The story of a Somali Olympian refugee who died at sea is the subject of a new graphic novel

A depiction of Samia Yusuf Omar running at the 2008 Beijing Olympics.
A depiction of Samia Yusuf Omar running at the 2008 Beijing Olympics.
Image: Reinhard Kleist / Courtesy of SelfMadeHero
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Since 2012, more than 11,300 refugees have died attempting to cross the Mediterranean Sea into Europe. Among them: Samia Yusuf Omar, a 21-year-old runner from Somalia who undertook the voyage in the hopes of getting closer to her goal of competing in the 2012 London Olympic Games.

Omar’s remarkable story is captured by German artist Reinhard Kleist in a new graphic novel called An Olympic Dream: The story of Samia Yusuf Omar, which was published in the US this April. The book documents Omar’s childhood in war-torn Somalia, her hopes of becoming a professional runner, and her journey from Somalia through Ethiopia, Sudan, and Libya.

Kleist worked on the book for a year and initially serialized it in a daily comic strip. The artist says he was drawn to the emotional impact of Omar’s story, and her efforts to “fulfill her dream of running as a way to get out of her bad situation in her homeland in Somalia.”

Omar burst onto the international scene during the 2008 Olympics in Beijing, where she competed for Somalia in the 200-meter race. Even though she came in last, the race showcased Omar’s determination, and seeing her thin physique among the toned, muscled bodies of her fellow runners was inspiring for Somalis made hopeless by decades of civil war.

Emboldened by her participation in the Beijing games, Omar hoped to represent Somalia in London in 2012. But back home, a different reality awaited her. The conflict in Somalia was undergoing a new twist, as the nascent transitional government faced off against extremist group Al-Shabaab.

In 2010, a then 19-year-old Omar decided to leave Somalia and train in neighboring Ethiopia. “She talked about sports, she watched sports games on YouTube, she played sports when she had any free time,” says Teresa Krug, a journalist who met Omar in Hargeisa, Somaliland, that year.

After traveling through Ethiopia, Sudan, and Libya, Omar got on a boat in the hopes of reaching Italy, finding a coach, and making it to the Olympics. But the boat carrying her ran out of fuel, according to media reports. She failed to grab a rope tossed by an Italian navy ship rescuing passengers, and drowned.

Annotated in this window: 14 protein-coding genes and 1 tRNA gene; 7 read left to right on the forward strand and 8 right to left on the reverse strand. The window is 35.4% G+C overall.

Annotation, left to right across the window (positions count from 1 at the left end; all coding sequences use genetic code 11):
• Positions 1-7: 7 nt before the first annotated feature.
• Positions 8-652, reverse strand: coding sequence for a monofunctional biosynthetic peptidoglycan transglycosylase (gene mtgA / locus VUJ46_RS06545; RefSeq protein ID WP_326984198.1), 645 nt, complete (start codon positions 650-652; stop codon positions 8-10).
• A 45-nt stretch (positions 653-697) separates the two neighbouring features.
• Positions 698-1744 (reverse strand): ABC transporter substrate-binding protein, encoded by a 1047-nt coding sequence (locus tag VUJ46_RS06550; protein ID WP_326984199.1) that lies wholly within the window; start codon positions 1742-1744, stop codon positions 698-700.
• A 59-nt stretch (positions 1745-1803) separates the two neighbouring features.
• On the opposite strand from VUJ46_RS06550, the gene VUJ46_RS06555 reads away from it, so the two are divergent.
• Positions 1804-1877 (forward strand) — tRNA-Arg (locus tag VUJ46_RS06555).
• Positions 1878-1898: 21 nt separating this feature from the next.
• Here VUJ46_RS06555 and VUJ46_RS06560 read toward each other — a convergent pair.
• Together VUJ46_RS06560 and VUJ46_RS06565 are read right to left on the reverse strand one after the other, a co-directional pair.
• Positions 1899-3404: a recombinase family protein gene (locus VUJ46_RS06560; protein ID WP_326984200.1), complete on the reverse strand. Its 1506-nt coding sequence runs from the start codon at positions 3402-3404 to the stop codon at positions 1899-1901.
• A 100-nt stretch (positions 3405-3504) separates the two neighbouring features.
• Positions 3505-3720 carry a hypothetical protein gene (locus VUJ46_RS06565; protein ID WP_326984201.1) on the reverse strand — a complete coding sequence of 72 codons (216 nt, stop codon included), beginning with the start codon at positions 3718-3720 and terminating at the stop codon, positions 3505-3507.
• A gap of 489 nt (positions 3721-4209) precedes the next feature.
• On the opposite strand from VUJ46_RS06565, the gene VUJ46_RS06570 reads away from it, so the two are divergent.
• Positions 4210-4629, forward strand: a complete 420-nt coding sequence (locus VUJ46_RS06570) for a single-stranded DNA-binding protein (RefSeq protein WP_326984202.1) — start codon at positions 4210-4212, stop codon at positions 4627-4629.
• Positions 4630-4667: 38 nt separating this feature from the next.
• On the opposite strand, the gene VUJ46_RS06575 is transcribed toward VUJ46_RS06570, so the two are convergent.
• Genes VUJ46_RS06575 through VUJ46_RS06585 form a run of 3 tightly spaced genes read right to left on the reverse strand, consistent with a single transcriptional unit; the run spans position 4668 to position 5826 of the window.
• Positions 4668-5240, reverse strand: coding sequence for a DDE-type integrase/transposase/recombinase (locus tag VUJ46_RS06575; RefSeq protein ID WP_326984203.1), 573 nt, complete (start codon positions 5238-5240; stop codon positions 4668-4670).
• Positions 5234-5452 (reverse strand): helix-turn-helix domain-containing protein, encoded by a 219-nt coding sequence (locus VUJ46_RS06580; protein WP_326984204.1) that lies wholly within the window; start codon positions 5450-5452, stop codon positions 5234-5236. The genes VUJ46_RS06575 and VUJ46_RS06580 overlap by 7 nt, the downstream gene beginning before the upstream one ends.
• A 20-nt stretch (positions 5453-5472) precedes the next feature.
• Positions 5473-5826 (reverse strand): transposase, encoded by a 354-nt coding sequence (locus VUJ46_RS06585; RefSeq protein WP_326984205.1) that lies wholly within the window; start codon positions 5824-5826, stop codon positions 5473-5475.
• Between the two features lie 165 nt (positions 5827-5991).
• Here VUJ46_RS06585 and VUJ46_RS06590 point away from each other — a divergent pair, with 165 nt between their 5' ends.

Emboldened by her participation in Beijing, Samia Omar hoped to take part in the London 2012 Olympic games.
Emboldened by her participation in Beijing, Samia Omar hoped to take part in the London 2012 Olympic games.
Image: Reinhard Kleist / Courtesy of SelfMadeHero

Kleist’s book is well-timed. The 2016 Olympics in Rio, which kick off in August, will host a team of refugees for the first time in Olympic history. Since Omar’s death, global displacement figures have reached an all-time high—65.3 million people are now displaced by conflict and persecution, according to the United Nations High Commissioner for Refugees. Somalia, Syria, and Afghanistan account for half of the world’s refugees and Kleist interviewed many refugees migrating to Europe in an effort to better understand Omar’s travails.

Somalia today is not the country Omar left in 2010; there are signs of a slow recovery underway. Al-Shabaab no longer has a heavy presence in the country’s capital, Mogadishu, and many of the group’s strongholds have been taken over by the government, supported by African Union peacekeeping forces. In Mogadishu, roads are being paved and businesses are thriving. There are even regional soccer tournaments sprouting up, and the stadium Omar dreamt of training in is scheduled for renovation. The Somali women’s basketball team is also competing globally now; two if its teammates—Mohamed Daud and Maryan Nuh—will represent the country in the 5,000 and 400 meters, respectively (Somali), in Rio.

Still, Omar’s story is a reminder of the hope and heartache experienced by those held back by the country’s decades of unrest. “She was one of the most driven people I have ever had the privilege of meeting,” says Krug. The odds might have been stacked against her, but “she is a person who tried her best.”